The number of out of trust acute (OOA) bed days has nearly doubled: from 332 days in April 2016 to 647 days in May 2016.
Most of these patients are being sent to the expensive, remote and private Mundesley Hospital, where it seems that none of the medical staff have passed the exams of the Royal College of Psychiatrists or hold Certificates of Completion of Training (CCT) from the General Medical Council (GMC). We don’t consider that psychiatric treatment justifying detention. We raised this important issue at the last NSFT Board meeting.
In the first two months of the financial year, Norfolk and Suffolk NHS Foundation Trust (NSFT) has spent £530,000 on out of trust beds.
The out of trust acute beds budget for the entire financial year is £1 million.
If NSFT carries on spending at its current rate, it will spend £3 million on out of trust acute beds this financial year. That’s a £2 million overspend.
NSFT staff have been telling NSFT since 2012 that there aren’t enough beds.
Our campaign has been telling NSFT since 2013 that there aren’t enough beds.
In January 2014, NSFT and local commissioners promised that out of area bed use would stop by the end of May 2014. It never happened. Instead, the bed crisis became worse.
In June 2014, the EDP published its Map of Shame.
The NHS regulators, the Care Quality Commission (CQC) and Monitor, told NSFT in February 2015 that there weren’t enough beds. The CQC and Monitor told NSFT informally even earlier, in late 2014.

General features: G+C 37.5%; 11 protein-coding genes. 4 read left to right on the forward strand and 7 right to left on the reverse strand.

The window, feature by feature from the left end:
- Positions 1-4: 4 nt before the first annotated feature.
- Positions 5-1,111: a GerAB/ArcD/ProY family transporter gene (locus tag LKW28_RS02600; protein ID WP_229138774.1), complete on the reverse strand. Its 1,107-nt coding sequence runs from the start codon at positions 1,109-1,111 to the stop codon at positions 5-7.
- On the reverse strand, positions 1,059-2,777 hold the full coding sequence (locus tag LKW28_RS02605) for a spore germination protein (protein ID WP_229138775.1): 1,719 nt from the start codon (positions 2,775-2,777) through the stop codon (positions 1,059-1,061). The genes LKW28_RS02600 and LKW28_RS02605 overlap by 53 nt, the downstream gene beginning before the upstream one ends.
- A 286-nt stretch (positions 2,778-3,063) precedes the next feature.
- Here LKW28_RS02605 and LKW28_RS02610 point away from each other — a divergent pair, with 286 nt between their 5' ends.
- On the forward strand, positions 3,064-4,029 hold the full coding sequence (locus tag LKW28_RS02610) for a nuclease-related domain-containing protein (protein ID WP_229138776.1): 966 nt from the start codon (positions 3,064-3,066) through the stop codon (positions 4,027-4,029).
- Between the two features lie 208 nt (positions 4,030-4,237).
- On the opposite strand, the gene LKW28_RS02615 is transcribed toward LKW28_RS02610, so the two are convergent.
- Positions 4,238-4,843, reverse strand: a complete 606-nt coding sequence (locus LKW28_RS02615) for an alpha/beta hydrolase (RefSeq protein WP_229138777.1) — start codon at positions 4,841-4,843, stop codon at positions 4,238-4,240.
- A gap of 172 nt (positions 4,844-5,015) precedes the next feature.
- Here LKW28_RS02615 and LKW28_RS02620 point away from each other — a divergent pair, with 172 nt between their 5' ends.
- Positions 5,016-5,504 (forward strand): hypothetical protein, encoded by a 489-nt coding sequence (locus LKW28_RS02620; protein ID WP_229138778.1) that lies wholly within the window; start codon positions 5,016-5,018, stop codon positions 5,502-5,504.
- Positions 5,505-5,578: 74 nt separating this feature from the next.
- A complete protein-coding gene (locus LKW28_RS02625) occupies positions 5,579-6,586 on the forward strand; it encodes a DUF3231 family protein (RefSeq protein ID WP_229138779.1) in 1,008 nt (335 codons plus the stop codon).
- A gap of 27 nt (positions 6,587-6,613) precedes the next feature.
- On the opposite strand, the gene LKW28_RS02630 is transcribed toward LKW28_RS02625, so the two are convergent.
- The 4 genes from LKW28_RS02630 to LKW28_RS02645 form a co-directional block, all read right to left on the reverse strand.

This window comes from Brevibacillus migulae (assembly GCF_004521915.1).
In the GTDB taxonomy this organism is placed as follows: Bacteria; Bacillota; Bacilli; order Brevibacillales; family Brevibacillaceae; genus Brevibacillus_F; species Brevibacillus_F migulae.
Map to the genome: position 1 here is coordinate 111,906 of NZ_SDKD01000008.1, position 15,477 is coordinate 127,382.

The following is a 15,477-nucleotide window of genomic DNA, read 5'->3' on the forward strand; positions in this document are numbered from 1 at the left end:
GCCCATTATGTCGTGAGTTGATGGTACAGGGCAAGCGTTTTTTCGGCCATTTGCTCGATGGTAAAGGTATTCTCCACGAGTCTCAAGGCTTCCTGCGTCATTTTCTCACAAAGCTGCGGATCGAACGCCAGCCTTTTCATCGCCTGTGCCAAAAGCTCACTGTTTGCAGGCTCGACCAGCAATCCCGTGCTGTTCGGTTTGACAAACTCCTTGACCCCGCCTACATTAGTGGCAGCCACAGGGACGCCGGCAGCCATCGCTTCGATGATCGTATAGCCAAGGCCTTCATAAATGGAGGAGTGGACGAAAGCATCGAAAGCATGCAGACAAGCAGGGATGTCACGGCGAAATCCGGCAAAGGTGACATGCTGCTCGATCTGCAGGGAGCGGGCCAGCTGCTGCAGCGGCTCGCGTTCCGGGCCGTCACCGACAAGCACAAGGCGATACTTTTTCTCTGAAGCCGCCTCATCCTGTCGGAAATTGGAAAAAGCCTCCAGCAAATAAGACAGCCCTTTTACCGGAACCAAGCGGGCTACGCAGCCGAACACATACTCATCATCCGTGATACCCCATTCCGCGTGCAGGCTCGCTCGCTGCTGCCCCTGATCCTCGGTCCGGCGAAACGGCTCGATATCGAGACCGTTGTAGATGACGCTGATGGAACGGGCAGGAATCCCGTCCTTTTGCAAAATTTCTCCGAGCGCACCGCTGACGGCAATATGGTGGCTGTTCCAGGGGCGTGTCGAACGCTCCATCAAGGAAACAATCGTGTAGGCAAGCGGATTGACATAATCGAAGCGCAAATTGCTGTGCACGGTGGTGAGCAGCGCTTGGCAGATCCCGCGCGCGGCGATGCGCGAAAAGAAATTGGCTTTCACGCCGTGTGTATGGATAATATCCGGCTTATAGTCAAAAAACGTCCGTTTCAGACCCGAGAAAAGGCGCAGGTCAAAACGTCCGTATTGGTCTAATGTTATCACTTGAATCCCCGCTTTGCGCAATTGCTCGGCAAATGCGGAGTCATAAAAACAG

In February 2015, as part of its ‘Quality Improvement Plans’ (QIPs), NSFT promised its regulators that it would have enough beds within twelve months: it still doesn’t.
Although NSFT reopened some beds on Thurne Ward at Hellesdon Hospital, it also closed Waveney Acute Services at Carlton Court and tried to close the Fermoy Unit in King’s Lynn before our campaign exposed the plans. The number of beds in King’s Lynn has been cut by a quarter.
At the last Board meeting, we challenged NSFT, asking whether it had enough beds, as we have done repeatedly over the past three years:
3) It was questioned when the Trust would realise that there are not enough beds to meet demand as staff have been voicing this since 2012.
Now, three weeks before the CQC is due to arrive, the papers for tomorrow’s Board meeting indicate that the NSFT Board has finally realised that it hasn’t done what it promised Monitor and the CQC in February 2015 and ended the use of out of area beds:
3.3 There are four QIPs that are currently at red status:
• Review of in-patient bed requirement (QO031 and 031a): there are many interdependencies involved, and this QIP is now a priority for the Estates Mobilisation Board. An external review of bed provision is being arranged to inform an options appraisal on bed numbers.
NSFT is only now ‘mobilising’ on this issue in June 2016:
The NSFT Board’s ‘game plan’ is to scrape a ‘Requires Improvement’ in the CQC Inspection by having written plans to correct the failings the CQC highlighted eighteen months ago. Plans alone simply aren’t good enough.
- How can NSFT be delivering safe and effective care when it doesn’t have enough beds?
- How can NSFT be responsive and well-led when it does next to nothing about the bed crisis for eighteen months despite being told explicitly that it needed to address this issue by its regulators?
- How is NSFT’s Board caring when it appears that it couldn’t care less?
An effective Board delivers services, not apologetic plans. It doesn’t live on Fantasy Island.